Contact Inhibition

  • Jan Pontén
Part of the Cancer book series (C, volume 4)


Cells which grow attached to a solid substrate can ordinarily both migrate and divide. Normally the two processes can be inhibited by close cell-to-cell contact. The term “contact inhibition,” originally coined to mean only a restraint of locomotion imposed on cells which make contact with each other (Abercrombie and Heaysman, 1954), has also been employed to denote inhibition of mitosis (cf. Stoker and Rubin, 1967). There is no indication that spread of tumors is in any direct way dependent on cell division; however, it seems reasonable to assume that capacity to metastasize is related to the migratory behavior of cells in vitro (cf. Abercrombie and Ambrose, 1962). This chapter will describe contact-dependent control of locomotion of normal and neoplastic cells in vitro and attempt to analyze whether lack of such control mechanisms is related to spread of tumor cells as seen in the living organism.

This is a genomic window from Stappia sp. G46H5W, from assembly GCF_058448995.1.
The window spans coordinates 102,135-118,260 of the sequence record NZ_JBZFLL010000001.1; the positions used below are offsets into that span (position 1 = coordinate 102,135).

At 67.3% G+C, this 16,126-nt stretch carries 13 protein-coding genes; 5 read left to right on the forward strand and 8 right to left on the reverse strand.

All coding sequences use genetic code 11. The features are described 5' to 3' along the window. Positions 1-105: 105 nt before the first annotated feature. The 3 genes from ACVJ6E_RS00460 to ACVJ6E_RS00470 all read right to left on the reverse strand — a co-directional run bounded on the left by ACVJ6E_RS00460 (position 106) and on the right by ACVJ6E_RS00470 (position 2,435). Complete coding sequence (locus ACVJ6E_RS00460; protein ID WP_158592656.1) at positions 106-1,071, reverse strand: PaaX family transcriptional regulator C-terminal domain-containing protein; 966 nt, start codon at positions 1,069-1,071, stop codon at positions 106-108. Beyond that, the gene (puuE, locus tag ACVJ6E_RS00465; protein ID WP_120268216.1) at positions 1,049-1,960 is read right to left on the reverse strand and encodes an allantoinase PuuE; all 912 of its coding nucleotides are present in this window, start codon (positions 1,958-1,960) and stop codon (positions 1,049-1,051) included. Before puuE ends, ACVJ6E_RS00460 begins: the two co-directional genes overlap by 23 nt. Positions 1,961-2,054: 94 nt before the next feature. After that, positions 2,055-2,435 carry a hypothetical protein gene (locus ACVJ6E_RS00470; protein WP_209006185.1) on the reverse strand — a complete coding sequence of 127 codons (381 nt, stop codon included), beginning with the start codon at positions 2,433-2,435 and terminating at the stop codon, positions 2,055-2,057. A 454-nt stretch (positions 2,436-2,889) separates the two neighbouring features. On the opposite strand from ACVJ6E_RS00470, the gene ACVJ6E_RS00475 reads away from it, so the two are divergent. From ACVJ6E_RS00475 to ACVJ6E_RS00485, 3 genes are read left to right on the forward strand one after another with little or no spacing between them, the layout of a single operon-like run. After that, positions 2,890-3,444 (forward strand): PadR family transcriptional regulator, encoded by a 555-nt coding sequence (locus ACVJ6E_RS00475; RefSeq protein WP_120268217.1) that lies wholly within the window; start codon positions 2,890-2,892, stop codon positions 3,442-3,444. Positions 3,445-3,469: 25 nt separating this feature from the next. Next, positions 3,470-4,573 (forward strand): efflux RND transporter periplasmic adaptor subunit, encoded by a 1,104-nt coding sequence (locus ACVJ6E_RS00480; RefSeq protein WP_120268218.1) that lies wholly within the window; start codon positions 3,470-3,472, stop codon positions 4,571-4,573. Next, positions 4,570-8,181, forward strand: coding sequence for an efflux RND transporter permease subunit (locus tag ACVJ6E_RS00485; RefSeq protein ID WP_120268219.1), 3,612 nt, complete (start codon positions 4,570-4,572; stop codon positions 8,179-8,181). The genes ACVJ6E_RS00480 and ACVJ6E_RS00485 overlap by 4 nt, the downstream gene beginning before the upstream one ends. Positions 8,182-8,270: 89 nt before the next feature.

Sarcoma Cell Attachment Point Contact Inhibition Glia Cell Rous Sarcoma Virus 
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Copyright information

© Plenum Press, New York 1975

Authors and Affiliations

  • Jan Pontén
    • 1
  1. 1.The Wallenberg LaboratoryUniversity of UppsalaUppsalaSweden

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